Many chain restaurants are collections of several different restaurants. Chili’s, for example. You can get gift cards that are good at five or six restaurants and I’d be willing to bet that at least two of them can be found within a few miles of the hospital. That means Mom and Dad can get food easily after a visit to the NICU, when it might be late and cooking just seems too hard.

Target. In one store, that stays open until 10 at night, you can get groceries, a pair of pants that don’t hurt your c-section incision, breastpumping supplies, and a new cd to listen in the car as you make all those drives back and forth.

Visa Gift Cards. Accepted anywhere that takes visa. Not terribly personal gift, but you are helping your friend AND giving them control over what they receive so it is always what they need…even if what they end up using it for is putting gas in the car.

That sort of thing relieves stressed parents of just one more worry.

Yard work, errands, phone calls, laundry, child care (if there are older children), that sort of thing never hurts to offer. Just to give you an idea of what a typical day was like for us when Zoe was in the NICU (we both worked from home during that time)…

Midnight to 3am – sleep
3am to 3:30am-pump
3:45am to 6am – sleep
6am to 6:30 – pump
6:30 to 7:45 – shower, change incision dressing, get dressed, eat breakfast. Shannon checked email while I packed bag of pumping supplies and got bottles of milk into cooler.
7:45 – 9:30ish – drive 10 miles to hospital, parking takes ~10 minutes, 5 minutes to walk to NICU, three minute scrub-in, visit with Zoe. Give Shannon some daddy time while I pump.
10:00 – 5:30 get back home. Shannon works. I get a snack and work for about an hour. Then pump. Then fix lunch. Then work for a bit, pump, snack. Nap at around 2. Pump. (I worked while pumping too).
5:30 – Get milk in cooler. Restock bag with clean pumping supplies (Shannon was on part sterilizing duty. We had three full sets, so one was always ready to use, one was being sterilized, and one was dirty).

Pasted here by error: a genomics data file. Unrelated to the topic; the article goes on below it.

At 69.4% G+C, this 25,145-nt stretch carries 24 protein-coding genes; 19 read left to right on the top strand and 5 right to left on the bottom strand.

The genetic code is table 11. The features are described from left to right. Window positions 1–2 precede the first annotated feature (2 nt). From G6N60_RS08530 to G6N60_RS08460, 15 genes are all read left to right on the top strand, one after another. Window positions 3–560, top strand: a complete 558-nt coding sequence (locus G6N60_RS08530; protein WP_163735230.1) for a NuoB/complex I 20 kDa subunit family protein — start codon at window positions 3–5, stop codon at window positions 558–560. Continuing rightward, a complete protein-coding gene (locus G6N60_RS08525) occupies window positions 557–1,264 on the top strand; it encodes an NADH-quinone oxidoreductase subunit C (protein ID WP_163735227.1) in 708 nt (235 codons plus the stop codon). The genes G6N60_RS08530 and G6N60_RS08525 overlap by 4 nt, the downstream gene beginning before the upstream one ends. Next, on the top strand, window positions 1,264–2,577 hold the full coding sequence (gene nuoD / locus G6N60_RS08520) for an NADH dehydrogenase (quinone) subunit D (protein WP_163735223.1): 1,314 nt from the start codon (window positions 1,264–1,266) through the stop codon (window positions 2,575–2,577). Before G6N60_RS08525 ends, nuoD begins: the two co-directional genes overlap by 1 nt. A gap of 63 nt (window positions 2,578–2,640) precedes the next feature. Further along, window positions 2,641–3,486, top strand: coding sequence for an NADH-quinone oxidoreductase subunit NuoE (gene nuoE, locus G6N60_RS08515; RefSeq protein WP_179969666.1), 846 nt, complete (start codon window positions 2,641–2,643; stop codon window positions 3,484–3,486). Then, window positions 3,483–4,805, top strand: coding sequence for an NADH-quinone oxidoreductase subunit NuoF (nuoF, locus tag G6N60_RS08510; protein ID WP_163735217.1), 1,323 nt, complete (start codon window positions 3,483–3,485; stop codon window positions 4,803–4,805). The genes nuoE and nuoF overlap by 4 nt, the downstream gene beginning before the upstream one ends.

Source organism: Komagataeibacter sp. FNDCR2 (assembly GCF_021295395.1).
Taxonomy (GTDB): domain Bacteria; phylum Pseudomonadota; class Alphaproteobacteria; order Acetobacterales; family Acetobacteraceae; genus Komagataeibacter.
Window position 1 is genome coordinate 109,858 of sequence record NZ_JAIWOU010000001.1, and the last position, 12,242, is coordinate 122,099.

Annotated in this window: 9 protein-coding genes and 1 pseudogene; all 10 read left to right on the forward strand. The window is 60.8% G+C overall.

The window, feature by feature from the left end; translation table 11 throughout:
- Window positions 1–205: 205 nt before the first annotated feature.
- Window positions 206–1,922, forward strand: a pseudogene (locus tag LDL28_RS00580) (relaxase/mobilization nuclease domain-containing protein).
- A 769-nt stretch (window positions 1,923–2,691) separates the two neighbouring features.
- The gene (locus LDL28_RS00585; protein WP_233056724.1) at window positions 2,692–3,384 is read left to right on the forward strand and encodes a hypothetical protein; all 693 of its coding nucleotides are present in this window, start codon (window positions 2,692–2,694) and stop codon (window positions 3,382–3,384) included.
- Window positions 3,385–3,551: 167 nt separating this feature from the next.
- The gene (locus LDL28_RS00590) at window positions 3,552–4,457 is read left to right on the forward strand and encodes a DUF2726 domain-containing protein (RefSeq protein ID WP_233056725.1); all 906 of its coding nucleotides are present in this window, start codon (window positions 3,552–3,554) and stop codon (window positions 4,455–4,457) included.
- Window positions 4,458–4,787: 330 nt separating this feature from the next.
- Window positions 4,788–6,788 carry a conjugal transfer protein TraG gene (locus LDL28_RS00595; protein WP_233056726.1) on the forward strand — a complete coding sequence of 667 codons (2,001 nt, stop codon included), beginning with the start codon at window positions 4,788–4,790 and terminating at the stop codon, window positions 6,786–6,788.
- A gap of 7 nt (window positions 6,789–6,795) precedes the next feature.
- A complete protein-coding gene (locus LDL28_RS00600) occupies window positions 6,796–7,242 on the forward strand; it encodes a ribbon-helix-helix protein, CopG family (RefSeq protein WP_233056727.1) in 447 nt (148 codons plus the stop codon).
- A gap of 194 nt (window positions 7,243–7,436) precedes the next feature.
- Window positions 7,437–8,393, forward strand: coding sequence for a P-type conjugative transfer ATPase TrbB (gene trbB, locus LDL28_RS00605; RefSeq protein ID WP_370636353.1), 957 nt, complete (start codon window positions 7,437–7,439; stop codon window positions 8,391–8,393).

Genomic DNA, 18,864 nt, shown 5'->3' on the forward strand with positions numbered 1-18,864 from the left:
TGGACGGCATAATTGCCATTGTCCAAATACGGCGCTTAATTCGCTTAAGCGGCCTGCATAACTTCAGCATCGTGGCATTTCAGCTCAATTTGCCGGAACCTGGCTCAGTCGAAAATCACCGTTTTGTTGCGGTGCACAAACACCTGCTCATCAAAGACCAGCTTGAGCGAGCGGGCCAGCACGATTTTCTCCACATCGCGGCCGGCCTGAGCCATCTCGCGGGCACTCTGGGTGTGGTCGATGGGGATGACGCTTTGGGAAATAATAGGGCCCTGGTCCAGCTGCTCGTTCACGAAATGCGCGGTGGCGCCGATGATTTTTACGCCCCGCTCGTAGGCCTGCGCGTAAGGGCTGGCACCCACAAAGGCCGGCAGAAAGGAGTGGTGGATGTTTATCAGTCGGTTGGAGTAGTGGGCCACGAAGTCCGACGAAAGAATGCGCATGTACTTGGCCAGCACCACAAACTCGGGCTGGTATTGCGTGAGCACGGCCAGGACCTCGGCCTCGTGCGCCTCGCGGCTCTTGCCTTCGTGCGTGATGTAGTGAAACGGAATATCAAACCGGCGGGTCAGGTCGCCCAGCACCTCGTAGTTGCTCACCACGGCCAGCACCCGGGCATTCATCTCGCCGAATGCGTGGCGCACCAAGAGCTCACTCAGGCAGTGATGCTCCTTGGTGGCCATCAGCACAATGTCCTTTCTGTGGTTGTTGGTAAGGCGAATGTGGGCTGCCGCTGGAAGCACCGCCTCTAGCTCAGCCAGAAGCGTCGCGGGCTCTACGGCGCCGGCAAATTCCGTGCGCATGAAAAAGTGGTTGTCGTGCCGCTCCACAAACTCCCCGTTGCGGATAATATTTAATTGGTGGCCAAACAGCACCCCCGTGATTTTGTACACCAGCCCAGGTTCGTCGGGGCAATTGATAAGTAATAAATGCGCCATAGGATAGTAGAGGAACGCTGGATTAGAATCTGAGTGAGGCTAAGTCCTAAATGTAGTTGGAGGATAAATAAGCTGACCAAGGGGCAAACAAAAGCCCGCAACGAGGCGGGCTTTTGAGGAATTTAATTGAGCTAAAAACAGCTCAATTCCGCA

6:00/6?30-ish – Drive to hospital. Same as morning visit, only this one is more relaxed and longer.
9:45 or so – go home. find something for dinner.
10:45 – pump, check dressing on incision, go to bed

It was a non-stop schedule. I couldn’t drive for two weeks, which meant that we constantly had to choose between say, going to the grocery store or spending a little more time with Zoe. A doctor’s appointment, which I had several of because my incision didn’t heal well, threw everything off for both of us. A chauffeur who could take me to an appointment, so Shannon could work, or someone who could go to the grocery store for us would have been wonderful. We ate well because my mother filled our freezer with soups in two serving portions. If we hadn’t had that, we probably would have lived off cereal and peanut butter sandwiches. So, there are plenty of opportunities for helping. Just don’t say, “Let me know if there is anything I can do to help.” because that requires brain power and thought and then contacting you and there just isn’t enough energy during that sort of day for that. Figure out what you can do and say, “I’m free X evening. Give me a list and I’ll get you some groceries.” or “When is your doctor’s appointment? I’ll be happy to drive you.” There will be polite protests. Hopefully you know your friend enough to know just how much to push back and insist. And sometimes, just show up with a decaf mocha latte and sitting and listening. There are a lot of worries circling like hungry sharks in that brain and someone who will listen to them without offering platitudes is a life saver.